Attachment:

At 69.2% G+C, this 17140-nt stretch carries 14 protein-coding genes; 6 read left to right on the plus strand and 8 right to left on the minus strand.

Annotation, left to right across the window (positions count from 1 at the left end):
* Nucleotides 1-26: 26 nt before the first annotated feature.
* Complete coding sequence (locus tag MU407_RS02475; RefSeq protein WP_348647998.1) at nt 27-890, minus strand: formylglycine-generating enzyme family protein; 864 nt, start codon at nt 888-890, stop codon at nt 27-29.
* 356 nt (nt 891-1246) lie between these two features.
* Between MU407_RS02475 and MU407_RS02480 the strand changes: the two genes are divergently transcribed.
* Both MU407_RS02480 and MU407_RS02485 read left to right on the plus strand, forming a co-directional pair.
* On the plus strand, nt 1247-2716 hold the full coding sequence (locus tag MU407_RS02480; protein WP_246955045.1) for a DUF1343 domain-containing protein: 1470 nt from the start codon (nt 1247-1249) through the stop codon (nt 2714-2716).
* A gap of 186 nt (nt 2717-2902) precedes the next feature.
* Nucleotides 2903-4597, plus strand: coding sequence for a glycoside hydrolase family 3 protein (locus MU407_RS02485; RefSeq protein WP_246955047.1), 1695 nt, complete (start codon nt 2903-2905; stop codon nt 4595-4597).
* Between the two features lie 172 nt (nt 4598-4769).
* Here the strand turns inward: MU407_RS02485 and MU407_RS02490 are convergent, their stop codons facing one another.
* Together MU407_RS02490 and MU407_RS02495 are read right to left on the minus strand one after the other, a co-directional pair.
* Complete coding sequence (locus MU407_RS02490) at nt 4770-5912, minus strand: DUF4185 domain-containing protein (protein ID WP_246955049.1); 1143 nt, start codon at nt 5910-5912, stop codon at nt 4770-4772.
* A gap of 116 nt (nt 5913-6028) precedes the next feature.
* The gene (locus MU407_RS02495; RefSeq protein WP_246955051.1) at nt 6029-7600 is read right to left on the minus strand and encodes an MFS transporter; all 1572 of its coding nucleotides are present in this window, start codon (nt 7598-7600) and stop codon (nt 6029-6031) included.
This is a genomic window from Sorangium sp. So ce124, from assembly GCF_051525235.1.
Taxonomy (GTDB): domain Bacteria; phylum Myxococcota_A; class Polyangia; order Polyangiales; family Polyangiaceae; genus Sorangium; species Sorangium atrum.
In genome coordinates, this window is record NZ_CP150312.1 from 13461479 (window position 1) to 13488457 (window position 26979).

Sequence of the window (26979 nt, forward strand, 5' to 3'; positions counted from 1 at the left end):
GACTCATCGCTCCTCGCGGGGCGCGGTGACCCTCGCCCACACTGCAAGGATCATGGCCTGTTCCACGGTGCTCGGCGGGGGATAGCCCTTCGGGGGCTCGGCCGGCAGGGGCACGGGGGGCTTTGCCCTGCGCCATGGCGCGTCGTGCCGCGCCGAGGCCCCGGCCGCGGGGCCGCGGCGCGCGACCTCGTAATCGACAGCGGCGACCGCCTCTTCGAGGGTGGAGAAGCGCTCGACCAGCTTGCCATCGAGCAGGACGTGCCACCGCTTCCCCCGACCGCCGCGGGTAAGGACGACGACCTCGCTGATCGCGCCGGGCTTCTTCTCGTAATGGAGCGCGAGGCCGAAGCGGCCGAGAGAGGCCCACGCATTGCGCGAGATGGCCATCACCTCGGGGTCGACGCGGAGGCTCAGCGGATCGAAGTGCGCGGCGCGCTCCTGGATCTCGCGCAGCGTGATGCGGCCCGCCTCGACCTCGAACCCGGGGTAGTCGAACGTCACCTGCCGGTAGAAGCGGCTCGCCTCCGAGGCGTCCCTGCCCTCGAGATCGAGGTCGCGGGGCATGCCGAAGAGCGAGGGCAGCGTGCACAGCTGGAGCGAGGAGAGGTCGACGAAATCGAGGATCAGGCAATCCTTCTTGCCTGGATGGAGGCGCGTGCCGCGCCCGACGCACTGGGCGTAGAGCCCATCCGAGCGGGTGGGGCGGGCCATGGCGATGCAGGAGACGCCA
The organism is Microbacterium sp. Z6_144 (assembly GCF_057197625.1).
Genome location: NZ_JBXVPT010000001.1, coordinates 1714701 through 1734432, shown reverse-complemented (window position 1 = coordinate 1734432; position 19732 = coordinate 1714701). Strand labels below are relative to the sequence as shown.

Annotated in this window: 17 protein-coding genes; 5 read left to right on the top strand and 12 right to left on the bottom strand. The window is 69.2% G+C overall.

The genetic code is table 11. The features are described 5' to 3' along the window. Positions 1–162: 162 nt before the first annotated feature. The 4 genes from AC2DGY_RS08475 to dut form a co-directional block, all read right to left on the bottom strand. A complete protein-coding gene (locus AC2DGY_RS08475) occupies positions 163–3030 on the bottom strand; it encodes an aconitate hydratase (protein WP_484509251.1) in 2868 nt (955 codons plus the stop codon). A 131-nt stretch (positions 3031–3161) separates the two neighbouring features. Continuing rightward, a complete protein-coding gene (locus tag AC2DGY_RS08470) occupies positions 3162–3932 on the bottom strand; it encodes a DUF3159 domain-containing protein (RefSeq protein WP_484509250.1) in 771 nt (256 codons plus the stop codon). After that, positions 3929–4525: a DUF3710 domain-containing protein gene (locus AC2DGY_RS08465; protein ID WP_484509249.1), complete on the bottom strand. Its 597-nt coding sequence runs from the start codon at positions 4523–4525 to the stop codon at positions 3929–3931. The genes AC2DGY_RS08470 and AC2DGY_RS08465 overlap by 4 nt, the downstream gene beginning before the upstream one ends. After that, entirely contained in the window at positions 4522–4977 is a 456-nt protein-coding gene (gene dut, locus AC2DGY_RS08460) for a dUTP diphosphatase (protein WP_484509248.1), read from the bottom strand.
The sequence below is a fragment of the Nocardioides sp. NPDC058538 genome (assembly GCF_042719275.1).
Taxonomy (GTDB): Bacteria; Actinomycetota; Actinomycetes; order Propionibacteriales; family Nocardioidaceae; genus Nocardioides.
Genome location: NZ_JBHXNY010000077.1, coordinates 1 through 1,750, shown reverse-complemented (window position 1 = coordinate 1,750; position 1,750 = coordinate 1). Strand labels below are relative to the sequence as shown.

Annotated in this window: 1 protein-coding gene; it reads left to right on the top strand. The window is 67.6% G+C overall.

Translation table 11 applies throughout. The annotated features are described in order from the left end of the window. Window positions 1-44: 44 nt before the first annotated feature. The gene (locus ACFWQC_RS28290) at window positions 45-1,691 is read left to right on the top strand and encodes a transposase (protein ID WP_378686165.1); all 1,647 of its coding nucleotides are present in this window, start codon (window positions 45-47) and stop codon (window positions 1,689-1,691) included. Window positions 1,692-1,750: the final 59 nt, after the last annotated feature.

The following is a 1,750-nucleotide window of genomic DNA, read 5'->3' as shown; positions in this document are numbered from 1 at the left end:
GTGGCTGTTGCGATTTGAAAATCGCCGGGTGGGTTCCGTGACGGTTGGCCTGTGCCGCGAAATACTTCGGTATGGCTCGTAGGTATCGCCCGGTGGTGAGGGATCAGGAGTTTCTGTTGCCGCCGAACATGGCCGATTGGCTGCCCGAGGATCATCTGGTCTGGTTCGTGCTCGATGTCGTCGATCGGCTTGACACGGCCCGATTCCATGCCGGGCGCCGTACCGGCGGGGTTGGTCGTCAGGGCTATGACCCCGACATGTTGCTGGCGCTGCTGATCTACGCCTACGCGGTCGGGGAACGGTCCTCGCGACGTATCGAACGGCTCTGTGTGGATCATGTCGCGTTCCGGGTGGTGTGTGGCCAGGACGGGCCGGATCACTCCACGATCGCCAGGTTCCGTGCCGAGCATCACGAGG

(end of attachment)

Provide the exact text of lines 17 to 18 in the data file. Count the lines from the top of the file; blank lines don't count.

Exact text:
This is a genomic window from Sorangium sp. So ce124, from assembly GCF_051525235.1.
Taxonomy (GTDB): domain Bacteria; phylum Myxococcota_A; class Polyangia; order Polyangiales; family Polyangiaceae; genus Sorangium; species Sorangium atrum.